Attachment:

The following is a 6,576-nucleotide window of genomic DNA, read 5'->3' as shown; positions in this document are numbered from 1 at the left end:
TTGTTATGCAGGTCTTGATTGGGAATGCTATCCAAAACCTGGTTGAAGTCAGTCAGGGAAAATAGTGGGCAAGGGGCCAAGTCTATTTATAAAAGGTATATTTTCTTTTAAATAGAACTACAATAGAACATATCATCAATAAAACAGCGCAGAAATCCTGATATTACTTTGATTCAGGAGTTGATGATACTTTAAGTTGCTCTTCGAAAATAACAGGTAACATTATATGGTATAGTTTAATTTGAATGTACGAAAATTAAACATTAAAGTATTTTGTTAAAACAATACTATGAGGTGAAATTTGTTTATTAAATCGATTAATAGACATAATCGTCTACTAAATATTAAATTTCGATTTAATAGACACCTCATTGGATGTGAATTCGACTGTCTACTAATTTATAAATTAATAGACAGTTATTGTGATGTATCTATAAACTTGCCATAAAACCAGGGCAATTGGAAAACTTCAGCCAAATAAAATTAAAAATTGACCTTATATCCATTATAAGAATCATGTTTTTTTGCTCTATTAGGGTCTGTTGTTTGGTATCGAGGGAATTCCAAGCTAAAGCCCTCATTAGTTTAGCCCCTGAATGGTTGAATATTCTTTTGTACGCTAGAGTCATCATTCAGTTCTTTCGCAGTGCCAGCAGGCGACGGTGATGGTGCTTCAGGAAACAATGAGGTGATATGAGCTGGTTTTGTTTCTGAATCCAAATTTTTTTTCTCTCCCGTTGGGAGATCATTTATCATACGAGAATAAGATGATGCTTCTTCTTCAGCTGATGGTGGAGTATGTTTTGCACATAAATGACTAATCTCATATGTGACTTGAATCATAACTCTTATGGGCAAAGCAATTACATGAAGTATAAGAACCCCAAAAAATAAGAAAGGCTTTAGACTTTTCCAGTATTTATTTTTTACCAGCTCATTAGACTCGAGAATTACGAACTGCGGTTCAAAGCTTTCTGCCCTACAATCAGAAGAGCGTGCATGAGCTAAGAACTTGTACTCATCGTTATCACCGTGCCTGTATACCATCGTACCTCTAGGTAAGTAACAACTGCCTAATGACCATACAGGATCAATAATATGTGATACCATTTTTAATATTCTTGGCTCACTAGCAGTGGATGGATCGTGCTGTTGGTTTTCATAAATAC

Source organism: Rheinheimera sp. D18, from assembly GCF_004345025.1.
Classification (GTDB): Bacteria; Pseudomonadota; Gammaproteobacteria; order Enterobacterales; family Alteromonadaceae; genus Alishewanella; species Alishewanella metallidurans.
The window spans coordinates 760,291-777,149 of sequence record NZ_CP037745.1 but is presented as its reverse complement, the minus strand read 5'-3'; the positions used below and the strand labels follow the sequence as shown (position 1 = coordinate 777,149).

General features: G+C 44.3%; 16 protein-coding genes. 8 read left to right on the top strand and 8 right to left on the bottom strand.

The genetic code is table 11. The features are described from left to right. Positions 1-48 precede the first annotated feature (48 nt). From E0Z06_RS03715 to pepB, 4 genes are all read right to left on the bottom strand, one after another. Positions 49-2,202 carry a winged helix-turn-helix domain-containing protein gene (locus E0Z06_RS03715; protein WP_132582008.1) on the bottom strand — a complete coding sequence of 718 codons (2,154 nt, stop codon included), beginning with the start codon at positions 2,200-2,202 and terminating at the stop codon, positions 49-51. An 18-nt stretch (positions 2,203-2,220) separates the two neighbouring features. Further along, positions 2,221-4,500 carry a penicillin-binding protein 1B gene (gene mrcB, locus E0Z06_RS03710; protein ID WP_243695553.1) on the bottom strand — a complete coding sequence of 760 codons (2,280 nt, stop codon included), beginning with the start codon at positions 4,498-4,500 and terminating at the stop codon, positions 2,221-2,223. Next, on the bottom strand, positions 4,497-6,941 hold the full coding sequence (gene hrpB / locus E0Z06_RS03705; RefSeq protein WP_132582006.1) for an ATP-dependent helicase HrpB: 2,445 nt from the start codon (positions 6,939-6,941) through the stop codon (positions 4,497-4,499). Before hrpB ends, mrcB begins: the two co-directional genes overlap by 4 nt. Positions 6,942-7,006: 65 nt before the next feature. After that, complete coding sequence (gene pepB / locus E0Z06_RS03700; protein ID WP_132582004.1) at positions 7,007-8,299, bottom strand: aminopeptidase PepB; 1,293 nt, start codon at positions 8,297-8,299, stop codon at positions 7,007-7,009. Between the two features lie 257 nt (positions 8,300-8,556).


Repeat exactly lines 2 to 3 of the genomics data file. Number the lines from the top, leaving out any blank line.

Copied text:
TTGTTATGCAGGTCTTGATTGGGAATGCTATCCAAAACCTGGTTGAAGTCAGTCAGGGAAAATAGTGGGCAAGGGGCCAAGTCTATTTATAAAAGGTATATTTTCTTTTAAATAGAACTACAATAGAACATATCATCAATAAAACAGCGCAGAAATCCTGATATTACTTTGATTCAGGAGTTGATGATACTTTAAGTTGCTCTTCGAAAATAACAGGTAACATTATATGGTATAGTTTAATTTGAATGTACGAAAATTAAACATTAAAGTATTTTGTTAAAACAATACTATGAGGTGAAATTTGTTTATTAAATCGATTAATAGACATAATCGTCTACTAAATATTAAATTTCGATTTAATAGACACCTCATTGGATGTGAATTCGACTGTCTACTAATTTATAAATTAATAGACAGTTATTGTGATGTATCTATAAACTTGCCATAAAACCAGGGCAATTGGAAAACTTCAGCCAAATAAAATTAAAAATTGACCTTATATCCATTATAAGAATCATGTTTTTTTGCTCTATTAGGGTCTGTTGTTTGGTATCGAGGGAATTCCAAGCTAAAGCCCTCATTAGTTTAGCCCCTGAATGGTTGAATATTCTTTTGTACGCTAGAGTCATCATTCAGTTCTTTCGCAGTGCCAGCAGGCGACGGTGATGGTGCTTCAGGAAACAATGAGGTGATATGAGCTGGTTTTGTTTCTGAATCCAAATTTTTTTTCTCTCCCGTTGGGAGATCATTTATCATACGAGAATAAGATGATGCTTCTTCTTCAGCTGATGGTGGAGTATGTTTTGCACATAAATGACTAATCTCATATGTGACTTGAATCATAACTCTTATGGGCAAAGCAATTACATGAAGTATAAGAACCCCAAAAAATAAGAAAGGCTTTAGACTTTTCCAGTATTTATTTTTTACCAGCTCATTAGACTCGAGAATTACGAACTGCGGTTCAAAGCTTTCTGCCCTACAATCAGAAGAGCGTGCATGAGCTAAGAACTTGTACTCATCGTTATCACCGTGCCTGTATACCATCGTACCTCTAGGTAAGTAACAACTGCCTAATGACCATACAGGATCAATAATATGTGATACCATTTTTAATATTCTTGGCTCACTAGCAGTGGATGGATCGTGCTGTTGGTTTTCATAAATAC

Source organism: Rheinheimera sp. D18, from assembly GCF_004345025.1.